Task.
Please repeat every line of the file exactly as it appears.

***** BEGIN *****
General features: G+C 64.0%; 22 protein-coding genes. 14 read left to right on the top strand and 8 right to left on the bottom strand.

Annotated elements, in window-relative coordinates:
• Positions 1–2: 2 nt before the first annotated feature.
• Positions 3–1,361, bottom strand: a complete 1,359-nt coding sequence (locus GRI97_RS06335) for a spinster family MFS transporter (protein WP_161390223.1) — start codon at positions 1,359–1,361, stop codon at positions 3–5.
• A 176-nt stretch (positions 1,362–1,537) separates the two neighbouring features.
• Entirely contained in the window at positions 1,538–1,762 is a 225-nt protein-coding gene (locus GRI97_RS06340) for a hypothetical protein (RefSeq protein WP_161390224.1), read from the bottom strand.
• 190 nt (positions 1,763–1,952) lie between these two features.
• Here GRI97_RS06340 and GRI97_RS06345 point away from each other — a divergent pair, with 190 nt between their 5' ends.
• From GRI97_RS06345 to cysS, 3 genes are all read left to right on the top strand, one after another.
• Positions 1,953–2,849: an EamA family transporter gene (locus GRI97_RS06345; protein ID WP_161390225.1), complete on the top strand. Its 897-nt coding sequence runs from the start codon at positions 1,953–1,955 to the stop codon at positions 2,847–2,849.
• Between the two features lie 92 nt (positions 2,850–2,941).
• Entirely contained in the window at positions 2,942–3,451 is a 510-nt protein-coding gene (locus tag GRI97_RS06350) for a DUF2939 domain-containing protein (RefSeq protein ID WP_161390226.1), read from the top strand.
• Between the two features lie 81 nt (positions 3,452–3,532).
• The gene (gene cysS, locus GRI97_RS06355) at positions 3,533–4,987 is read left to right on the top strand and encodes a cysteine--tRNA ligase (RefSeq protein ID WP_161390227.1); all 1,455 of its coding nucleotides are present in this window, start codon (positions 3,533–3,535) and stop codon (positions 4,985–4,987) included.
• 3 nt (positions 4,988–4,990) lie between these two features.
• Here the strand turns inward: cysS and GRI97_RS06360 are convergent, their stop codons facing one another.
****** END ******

General features: G+C 64.0%; 22 protein-coding genes. 14 read left to right on the top strand and 8 right to left on the bottom strand.

Annotated elements, in window-relative coordinates:
• Positions 1–2: 2 nt before the first annotated feature.
• Positions 3–1,361, bottom strand: a complete 1,359-nt coding sequence (locus GRI97_RS06335) for a spinster family MFS transporter (protein WP_161390223.1) — start codon at positions 1,359–1,361, stop codon at positions 3–5.
• A 176-nt stretch (positions 1,362–1,537) separates the two neighbouring features.
• Entirely contained in the window at positions 1,538–1,762 is a 225-nt protein-coding gene (locus GRI97_RS06340) for a hypothetical protein (RefSeq protein WP_161390224.1), read from the bottom strand.
• 190 nt (positions 1,763–1,952) lie between these two features.
• Here GRI97_RS06340 and GRI97_RS06345 point away from each other — a divergent pair, with 190 nt between their 5' ends.
• From GRI97_RS06345 to cysS, 3 genes are all read left to right on the top strand, one after another.
• Positions 1,953–2,849: an EamA family transporter gene (locus GRI97_RS06345; protein ID WP_161390225.1), complete on the top strand. Its 897-nt coding sequence runs from the start codon at positions 1,953–1,955 to the stop codon at positions 2,847–2,849.
• Between the two features lie 92 nt (positions 2,850–2,941).
• Entirely contained in the window at positions 2,942–3,451 is a 510-nt protein-coding gene (locus tag GRI97_RS06350) for a DUF2939 domain-containing protein (RefSeq protein ID WP_161390226.1), read from the top strand.
• Between the two features lie 81 nt (positions 3,452–3,532).
• The gene (gene cysS, locus GRI97_RS06355) at positions 3,533–4,987 is read left to right on the top strand and encodes a cysteine--tRNA ligase (RefSeq protein ID WP_161390227.1); all 1,455 of its coding nucleotides are present in this window, start codon (positions 3,533–3,535) and stop codon (positions 4,985–4,987) included.
• 3 nt (positions 4,988–4,990) lie between these two features.
• Here the strand turns inward: cysS and GRI97_RS06360 are convergent, their stop codons facing one another.